We left behind the energy of the "Shuk" for the tranquility of Israel Museum (imj.org.il), where original fragments of Dead Sea Scrolls are displayed in the Shrine of the Book, a domed structure two-thirds below the ground. Reflected in a shimmering pool, the quirky contemporary building houses ancient archaeological finds including hundreds of manuscripts, written on animal skin parchments, discovered in the mid-20th century in caves near the Dead Sea.
Taking the ancient text into the 21st century is "the world’s smallest Bible", the entire New Testament printed onto a silicon chip the size of a grain of sugar. It's incredible - the text has to be magnified 10,000 times to be read!
In a cemetery on the southern slope of the city is the grave of Oscar Schindler, the German factory-owner who saved over 1,000 Jews during the Second World War. Schindler is honoured at Yad Vashem (yadvashem.org), the city's National Holocaust Museum, in a memorial garden honouring gentiles who saved Jewish people from the genocide.
The museum is painfully haunting, not least in the Hall of Names where hundreds of photographs of those killed in the Holocaust, along with written testimonies of survivors, cover the walls of a huge well-like structure rising from an underground water-filled base.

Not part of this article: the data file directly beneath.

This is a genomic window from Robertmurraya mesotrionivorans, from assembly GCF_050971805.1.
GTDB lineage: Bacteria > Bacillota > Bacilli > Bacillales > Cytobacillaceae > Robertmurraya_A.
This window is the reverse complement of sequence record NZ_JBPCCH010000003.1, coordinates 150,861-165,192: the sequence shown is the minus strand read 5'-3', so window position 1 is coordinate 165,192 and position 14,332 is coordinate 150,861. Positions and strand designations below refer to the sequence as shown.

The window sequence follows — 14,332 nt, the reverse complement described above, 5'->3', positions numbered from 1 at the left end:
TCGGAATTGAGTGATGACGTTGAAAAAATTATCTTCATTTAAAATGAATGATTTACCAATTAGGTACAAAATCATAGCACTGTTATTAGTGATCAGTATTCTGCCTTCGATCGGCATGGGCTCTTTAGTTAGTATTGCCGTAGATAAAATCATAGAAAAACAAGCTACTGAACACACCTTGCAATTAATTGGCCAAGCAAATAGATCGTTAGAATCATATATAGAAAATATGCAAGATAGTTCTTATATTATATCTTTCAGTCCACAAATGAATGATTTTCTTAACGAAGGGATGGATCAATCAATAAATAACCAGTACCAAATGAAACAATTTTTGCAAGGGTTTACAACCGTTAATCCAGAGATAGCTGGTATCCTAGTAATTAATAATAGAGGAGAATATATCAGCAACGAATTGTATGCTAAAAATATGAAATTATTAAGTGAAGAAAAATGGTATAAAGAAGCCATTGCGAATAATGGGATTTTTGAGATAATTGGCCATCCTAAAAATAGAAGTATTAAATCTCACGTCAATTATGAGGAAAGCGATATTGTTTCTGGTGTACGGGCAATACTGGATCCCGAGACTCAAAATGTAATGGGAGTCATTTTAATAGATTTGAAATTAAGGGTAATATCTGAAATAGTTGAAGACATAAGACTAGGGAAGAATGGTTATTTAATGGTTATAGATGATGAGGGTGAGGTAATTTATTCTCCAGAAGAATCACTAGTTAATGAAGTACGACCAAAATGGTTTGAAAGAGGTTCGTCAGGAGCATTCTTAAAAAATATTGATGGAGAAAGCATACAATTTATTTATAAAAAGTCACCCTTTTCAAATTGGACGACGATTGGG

As darkness fell we headed for Citadel, a medieval fortress near the Jaffa Gate, the city's historic entrance. Music filled the courtyard as the story of Jerusalem unfolded through a spectacular light show; giant colourful images screened onto the ancient walls.
Nearby, halfway up a narrow street twinkling with multi-coloured lanterns, we enjoyed a "Biblical feast" at lively kosher restaurant The Eucalyptus (the-eucalyptus.com). Our nine-course supper offered as much for vegetarians like me as the meat-eaters in our party. As well as beef stew, fig-stuffed chicken and slow-cooked lamb we were served fish falafels, roasted eggplant, fried cauliflower, seaweed caviar, creamed artichokes, red lentil stew, hyssop pesto and tahini.
I spent two nights at the elegant Inbal Hotel, awaking the second morning to cheering crowds and live music, as the Jerusalem Marathon snaked along the street below. The jovial noises faded as we climbed Mount Zion - which has fabulous view of the city and the Mount of Olives - to visit King David's Tomb and the room of the Last Supper. Anyone expecting Leonardo da Vinci's long table would be disappointed, but the Cenacle has beautiful stone pillars. The building has been attacked and restored numerous times, culminating in the Gothic structure standing today.
Israel fuses its rich, turbulent history and religious shrines with a tourism infrastructure encompassing vibrant cities, sun-kissed beaches, markets, nature reserves and health spas. Having walked through Jerusalem's history it was time to head south, to visit the lowest point on earth.
Emma Clayton stayed overnight at the Holiday Inn (holidayinn.com/luton) at Luton Airport, and flew to Ben Gurion International Airport, Tel Aviv, with Easyjet. Visit easyjet.com
The five-star Inbal Hotel (inbalhotel.com) offers rooms from £267 per room, per night.
For more about Israel, visit uk.thinkisrsael.com